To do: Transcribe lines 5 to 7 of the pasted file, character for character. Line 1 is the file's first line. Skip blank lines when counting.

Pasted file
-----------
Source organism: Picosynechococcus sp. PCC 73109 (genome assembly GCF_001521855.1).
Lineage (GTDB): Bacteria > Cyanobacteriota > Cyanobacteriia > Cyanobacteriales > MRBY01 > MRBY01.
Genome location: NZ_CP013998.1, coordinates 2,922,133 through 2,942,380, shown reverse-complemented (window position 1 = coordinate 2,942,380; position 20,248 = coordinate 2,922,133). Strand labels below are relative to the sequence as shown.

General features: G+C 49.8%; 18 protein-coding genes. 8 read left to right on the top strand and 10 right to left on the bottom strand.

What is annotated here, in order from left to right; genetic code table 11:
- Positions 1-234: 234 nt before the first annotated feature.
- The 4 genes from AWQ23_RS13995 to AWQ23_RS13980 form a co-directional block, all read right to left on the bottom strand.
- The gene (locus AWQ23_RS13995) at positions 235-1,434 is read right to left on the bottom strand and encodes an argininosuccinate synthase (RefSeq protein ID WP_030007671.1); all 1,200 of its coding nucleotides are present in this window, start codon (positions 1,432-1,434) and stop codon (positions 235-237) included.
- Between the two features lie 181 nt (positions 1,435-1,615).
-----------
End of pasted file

What is annotated here, in order from left to right; genetic code table 11:
- Positions 1-234: 234 nt before the first annotated feature.
- The 4 genes from AWQ23_RS13995 to AWQ23_RS13980 form a co-directional block, all read right to left on the bottom strand.